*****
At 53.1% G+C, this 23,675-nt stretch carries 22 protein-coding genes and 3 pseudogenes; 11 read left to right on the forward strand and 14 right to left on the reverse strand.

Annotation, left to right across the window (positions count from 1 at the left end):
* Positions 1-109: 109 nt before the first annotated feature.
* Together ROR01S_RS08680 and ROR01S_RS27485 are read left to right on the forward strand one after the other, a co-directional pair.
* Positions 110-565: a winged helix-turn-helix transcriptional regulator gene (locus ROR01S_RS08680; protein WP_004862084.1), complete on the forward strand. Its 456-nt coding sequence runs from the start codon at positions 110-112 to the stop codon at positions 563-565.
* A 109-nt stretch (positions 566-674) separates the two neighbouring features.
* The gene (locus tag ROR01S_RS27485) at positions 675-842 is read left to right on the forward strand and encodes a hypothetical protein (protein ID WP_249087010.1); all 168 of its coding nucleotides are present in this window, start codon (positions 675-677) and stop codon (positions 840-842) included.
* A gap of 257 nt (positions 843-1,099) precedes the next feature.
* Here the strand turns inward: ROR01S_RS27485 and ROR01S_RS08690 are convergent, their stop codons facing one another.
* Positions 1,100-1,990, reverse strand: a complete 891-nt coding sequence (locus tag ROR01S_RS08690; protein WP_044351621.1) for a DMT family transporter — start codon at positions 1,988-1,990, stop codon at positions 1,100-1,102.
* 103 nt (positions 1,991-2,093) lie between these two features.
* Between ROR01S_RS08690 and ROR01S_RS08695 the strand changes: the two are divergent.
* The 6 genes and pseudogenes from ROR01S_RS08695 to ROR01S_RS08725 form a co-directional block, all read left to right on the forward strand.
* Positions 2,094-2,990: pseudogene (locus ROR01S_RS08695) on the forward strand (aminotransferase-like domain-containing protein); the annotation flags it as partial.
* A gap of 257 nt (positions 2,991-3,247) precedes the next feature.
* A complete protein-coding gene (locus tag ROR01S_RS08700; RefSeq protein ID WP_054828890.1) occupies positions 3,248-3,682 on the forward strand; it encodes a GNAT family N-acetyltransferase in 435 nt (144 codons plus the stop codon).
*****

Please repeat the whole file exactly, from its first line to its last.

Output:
At 53.1% G+C, this 23,675-nt stretch carries 22 protein-coding genes and 3 pseudogenes; 11 read left to right on the forward strand and 14 right to left on the reverse strand.

Annotation, left to right across the window (positions count from 1 at the left end):
* Positions 1-109: 109 nt before the first annotated feature.
* Together ROR01S_RS08680 and ROR01S_RS27485 are read left to right on the forward strand one after the other, a co-directional pair.
* Positions 110-565: a winged helix-turn-helix transcriptional regulator gene (locus ROR01S_RS08680; protein WP_004862084.1), complete on the forward strand. Its 456-nt coding sequence runs from the start codon at positions 110-112 to the stop codon at positions 563-565.
* A 109-nt stretch (positions 566-674) separates the two neighbouring features.
* The gene (locus tag ROR01S_RS27485) at positions 675-842 is read left to right on the forward strand and encodes a hypothetical protein (protein ID WP_249087010.1); all 168 of its coding nucleotides are present in this window, start codon (positions 675-677) and stop codon (positions 840-842) included.
* A gap of 257 nt (positions 843-1,099) precedes the next feature.
* Here the strand turns inward: ROR01S_RS27485 and ROR01S_RS08690 are convergent, their stop codons facing one another.
* Positions 1,100-1,990, reverse strand: a complete 891-nt coding sequence (locus tag ROR01S_RS08690; protein WP_044351621.1) for a DMT family transporter — start codon at positions 1,988-1,990, stop codon at positions 1,100-1,102.
* 103 nt (positions 1,991-2,093) lie between these two features.
* Between ROR01S_RS08690 and ROR01S_RS08695 the strand changes: the two are divergent.
* The 6 genes and pseudogenes from ROR01S_RS08695 to ROR01S_RS08725 form a co-directional block, all read left to right on the forward strand.
* Positions 2,094-2,990: pseudogene (locus ROR01S_RS08695) on the forward strand (aminotransferase-like domain-containing protein); the annotation flags it as partial.
* A gap of 257 nt (positions 2,991-3,247) precedes the next feature.
* A complete protein-coding gene (locus tag ROR01S_RS08700; RefSeq protein ID WP_054828890.1) occupies positions 3,248-3,682 on the forward strand; it encodes a GNAT family N-acetyltransferase in 435 nt (144 codons plus the stop codon).